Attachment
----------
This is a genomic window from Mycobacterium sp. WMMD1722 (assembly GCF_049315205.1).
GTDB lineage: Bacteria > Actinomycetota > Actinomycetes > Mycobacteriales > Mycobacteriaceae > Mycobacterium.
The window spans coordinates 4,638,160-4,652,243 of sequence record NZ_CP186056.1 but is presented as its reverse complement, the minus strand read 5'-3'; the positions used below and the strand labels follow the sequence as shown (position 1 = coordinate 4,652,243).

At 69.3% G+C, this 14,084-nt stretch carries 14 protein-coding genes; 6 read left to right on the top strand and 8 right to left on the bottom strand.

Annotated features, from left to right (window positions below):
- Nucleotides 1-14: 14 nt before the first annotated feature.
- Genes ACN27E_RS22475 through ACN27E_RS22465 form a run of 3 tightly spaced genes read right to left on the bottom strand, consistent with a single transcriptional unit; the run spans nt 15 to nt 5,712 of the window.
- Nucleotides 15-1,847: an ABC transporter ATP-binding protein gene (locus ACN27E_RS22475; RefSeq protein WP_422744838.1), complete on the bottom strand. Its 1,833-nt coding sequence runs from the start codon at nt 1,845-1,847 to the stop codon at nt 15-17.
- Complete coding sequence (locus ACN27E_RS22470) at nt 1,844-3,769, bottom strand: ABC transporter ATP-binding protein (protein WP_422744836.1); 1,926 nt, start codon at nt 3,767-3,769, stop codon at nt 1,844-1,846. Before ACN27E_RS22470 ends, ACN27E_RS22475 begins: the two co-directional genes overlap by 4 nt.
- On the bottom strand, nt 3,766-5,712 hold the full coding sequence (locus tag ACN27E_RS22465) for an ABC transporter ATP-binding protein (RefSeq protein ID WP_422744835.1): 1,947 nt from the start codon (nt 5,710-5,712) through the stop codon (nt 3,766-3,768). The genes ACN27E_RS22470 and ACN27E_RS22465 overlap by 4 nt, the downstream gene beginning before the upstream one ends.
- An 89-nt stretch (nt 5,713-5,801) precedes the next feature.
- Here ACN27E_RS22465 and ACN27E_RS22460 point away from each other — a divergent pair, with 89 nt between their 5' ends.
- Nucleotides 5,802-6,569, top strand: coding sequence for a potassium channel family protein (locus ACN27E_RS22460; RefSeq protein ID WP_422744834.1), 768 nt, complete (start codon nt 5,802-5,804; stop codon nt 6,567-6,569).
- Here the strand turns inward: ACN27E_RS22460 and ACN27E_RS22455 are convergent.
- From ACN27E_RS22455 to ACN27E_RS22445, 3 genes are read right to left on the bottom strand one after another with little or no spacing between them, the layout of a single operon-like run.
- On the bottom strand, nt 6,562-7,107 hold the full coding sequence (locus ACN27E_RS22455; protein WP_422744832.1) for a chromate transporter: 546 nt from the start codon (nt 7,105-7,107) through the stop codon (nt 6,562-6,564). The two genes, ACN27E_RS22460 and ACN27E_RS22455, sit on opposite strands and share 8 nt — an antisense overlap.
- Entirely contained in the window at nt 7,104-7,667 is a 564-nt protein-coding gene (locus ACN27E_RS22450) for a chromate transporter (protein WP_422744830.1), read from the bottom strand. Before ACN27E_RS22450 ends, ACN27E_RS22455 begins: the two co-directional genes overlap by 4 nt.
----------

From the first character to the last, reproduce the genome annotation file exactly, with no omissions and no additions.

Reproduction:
This is a genomic window from Mycobacterium sp. WMMD1722 (assembly GCF_049315205.1).
GTDB lineage: Bacteria > Actinomycetota > Actinomycetes > Mycobacteriales > Mycobacteriaceae > Mycobacterium.
The window spans coordinates 4,638,160-4,652,243 of sequence record NZ_CP186056.1 but is presented as its reverse complement, the minus strand read 5'-3'; the positions used below and the strand labels follow the sequence as shown (position 1 = coordinate 4,652,243).

At 69.3% G+C, this 14,084-nt stretch carries 14 protein-coding genes; 6 read left to right on the top strand and 8 right to left on the bottom strand.

Annotated features, from left to right (window positions below):
- Nucleotides 1-14: 14 nt before the first annotated feature.
- Genes ACN27E_RS22475 through ACN27E_RS22465 form a run of 3 tightly spaced genes read right to left on the bottom strand, consistent with a single transcriptional unit; the run spans nt 15 to nt 5,712 of the window.
- Nucleotides 15-1,847: an ABC transporter ATP-binding protein gene (locus ACN27E_RS22475; RefSeq protein WP_422744838.1), complete on the bottom strand. Its 1,833-nt coding sequence runs from the start codon at nt 1,845-1,847 to the stop codon at nt 15-17.
- Complete coding sequence (locus ACN27E_RS22470) at nt 1,844-3,769, bottom strand: ABC transporter ATP-binding protein (protein WP_422744836.1); 1,926 nt, start codon at nt 3,767-3,769, stop codon at nt 1,844-1,846. Before ACN27E_RS22470 ends, ACN27E_RS22475 begins: the two co-directional genes overlap by 4 nt.
- On the bottom strand, nt 3,766-5,712 hold the full coding sequence (locus tag ACN27E_RS22465) for an ABC transporter ATP-binding protein (RefSeq protein ID WP_422744835.1): 1,947 nt from the start codon (nt 5,710-5,712) through the stop codon (nt 3,766-3,768). The genes ACN27E_RS22470 and ACN27E_RS22465 overlap by 4 nt, the downstream gene beginning before the upstream one ends.
- An 89-nt stretch (nt 5,713-5,801) precedes the next feature.
- Here ACN27E_RS22465 and ACN27E_RS22460 point away from each other — a divergent pair, with 89 nt between their 5' ends.
- Nucleotides 5,802-6,569, top strand: coding sequence for a potassium channel family protein (locus ACN27E_RS22460; RefSeq protein ID WP_422744834.1), 768 nt, complete (start codon nt 5,802-5,804; stop codon nt 6,567-6,569).
- Here the strand turns inward: ACN27E_RS22460 and ACN27E_RS22455 are convergent.
- From ACN27E_RS22455 to ACN27E_RS22445, 3 genes are read right to left on the bottom strand one after another with little or no spacing between them, the layout of a single operon-like run.
- On the bottom strand, nt 6,562-7,107 hold the full coding sequence (locus ACN27E_RS22455; protein WP_422744832.1) for a chromate transporter: 546 nt from the start codon (nt 7,105-7,107) through the stop codon (nt 6,562-6,564). The two genes, ACN27E_RS22460 and ACN27E_RS22455, sit on opposite strands and share 8 nt — an antisense overlap.
- Entirely contained in the window at nt 7,104-7,667 is a 564-nt protein-coding gene (locus ACN27E_RS22450) for a chromate transporter (protein WP_422744830.1), read from the bottom strand. Before ACN27E_RS22450 ends, ACN27E_RS22455 begins: the two co-directional genes overlap by 4 nt.